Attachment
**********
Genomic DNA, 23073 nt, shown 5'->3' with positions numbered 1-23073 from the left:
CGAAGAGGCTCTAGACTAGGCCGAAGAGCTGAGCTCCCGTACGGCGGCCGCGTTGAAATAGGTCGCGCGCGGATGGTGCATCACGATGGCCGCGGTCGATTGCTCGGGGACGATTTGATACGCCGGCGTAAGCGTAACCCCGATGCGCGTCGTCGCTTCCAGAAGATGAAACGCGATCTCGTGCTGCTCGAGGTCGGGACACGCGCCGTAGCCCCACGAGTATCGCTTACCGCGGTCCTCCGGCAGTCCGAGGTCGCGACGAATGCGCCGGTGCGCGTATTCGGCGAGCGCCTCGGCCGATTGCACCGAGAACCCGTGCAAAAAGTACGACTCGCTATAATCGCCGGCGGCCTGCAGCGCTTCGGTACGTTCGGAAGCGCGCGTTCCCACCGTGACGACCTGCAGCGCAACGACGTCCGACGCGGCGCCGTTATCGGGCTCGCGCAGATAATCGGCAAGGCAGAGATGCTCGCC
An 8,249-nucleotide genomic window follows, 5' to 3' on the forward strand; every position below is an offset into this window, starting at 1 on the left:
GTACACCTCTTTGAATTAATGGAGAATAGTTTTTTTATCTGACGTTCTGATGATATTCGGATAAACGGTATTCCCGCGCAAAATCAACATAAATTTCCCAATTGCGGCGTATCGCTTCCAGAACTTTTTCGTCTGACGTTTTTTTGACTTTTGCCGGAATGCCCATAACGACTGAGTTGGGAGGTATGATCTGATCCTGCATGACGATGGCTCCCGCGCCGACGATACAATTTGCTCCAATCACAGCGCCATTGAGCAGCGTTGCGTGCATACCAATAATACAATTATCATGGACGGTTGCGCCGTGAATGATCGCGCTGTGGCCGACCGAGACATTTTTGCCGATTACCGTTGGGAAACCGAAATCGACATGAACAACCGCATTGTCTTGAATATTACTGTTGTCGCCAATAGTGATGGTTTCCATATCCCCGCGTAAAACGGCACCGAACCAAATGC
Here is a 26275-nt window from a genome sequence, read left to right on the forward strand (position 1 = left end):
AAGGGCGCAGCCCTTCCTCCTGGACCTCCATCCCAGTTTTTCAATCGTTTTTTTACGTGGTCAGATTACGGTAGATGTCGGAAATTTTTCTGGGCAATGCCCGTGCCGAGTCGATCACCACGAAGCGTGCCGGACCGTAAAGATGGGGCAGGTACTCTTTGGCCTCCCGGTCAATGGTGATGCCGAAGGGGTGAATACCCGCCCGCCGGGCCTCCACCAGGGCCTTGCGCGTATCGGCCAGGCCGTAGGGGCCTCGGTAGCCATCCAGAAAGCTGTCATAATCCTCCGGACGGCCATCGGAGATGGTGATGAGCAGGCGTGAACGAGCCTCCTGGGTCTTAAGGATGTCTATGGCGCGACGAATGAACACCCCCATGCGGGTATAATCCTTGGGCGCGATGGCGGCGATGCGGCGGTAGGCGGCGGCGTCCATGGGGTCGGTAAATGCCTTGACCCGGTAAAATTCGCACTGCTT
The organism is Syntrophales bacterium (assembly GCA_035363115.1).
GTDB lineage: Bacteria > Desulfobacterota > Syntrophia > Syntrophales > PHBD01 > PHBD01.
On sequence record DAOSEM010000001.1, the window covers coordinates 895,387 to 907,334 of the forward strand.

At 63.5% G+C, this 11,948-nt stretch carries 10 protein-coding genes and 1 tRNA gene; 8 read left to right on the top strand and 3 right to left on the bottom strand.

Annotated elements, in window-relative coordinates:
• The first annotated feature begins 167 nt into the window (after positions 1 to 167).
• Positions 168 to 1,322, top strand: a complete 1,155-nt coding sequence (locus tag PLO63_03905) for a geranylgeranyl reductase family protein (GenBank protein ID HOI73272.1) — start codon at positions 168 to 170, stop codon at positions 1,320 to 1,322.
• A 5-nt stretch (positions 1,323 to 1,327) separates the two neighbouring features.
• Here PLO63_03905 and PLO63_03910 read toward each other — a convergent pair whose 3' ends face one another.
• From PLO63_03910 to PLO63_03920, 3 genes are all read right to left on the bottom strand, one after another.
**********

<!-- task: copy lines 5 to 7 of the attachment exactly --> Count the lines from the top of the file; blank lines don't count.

Here is a 26275-nt window from a genome sequence, read left to right on the forward strand (position 1 = left end):
AAGGGCGCAGCCCTTCCTCCTGGACCTCCATCCCAGTTTTTCAATCGTTTTTTTACGTGGTCAGATTACGGTAGATGTCGGAAATTTTTCTGGGCAATGCCCGTGCCGAGTCGATCACCACGAAGCGTGCCGGACCGTAAAGATGGGGCAGGTACTCTTTGGCCTCCCGGTCAATGGTGATGCCGAAGGGGTGAATACCCGCCCGCCGGGCCTCCACCAGGGCCTTGCGCGTATCGGCCAGGCCGTAGGGGCCTCGGTAGCCATCCAGAAAGCTGTCATAATCCTCCGGACGGCCATCGGAGATGGTGATGAGCAGGCGTGAACGAGCCTCCTGGGTCTTAAGGATGTCTATGGCGCGACGAATGAACACCCCCATGCGGGTATAATCCTTGGGCGCGATGGCGGCGATGCGGCGGTAGGCGGCGGCGTCCATGGGGTCGGTAAATGCCTTGACCCGGTAAAATTCGCACTGCTT
The organism is Syntrophales bacterium (assembly GCA_035363115.1).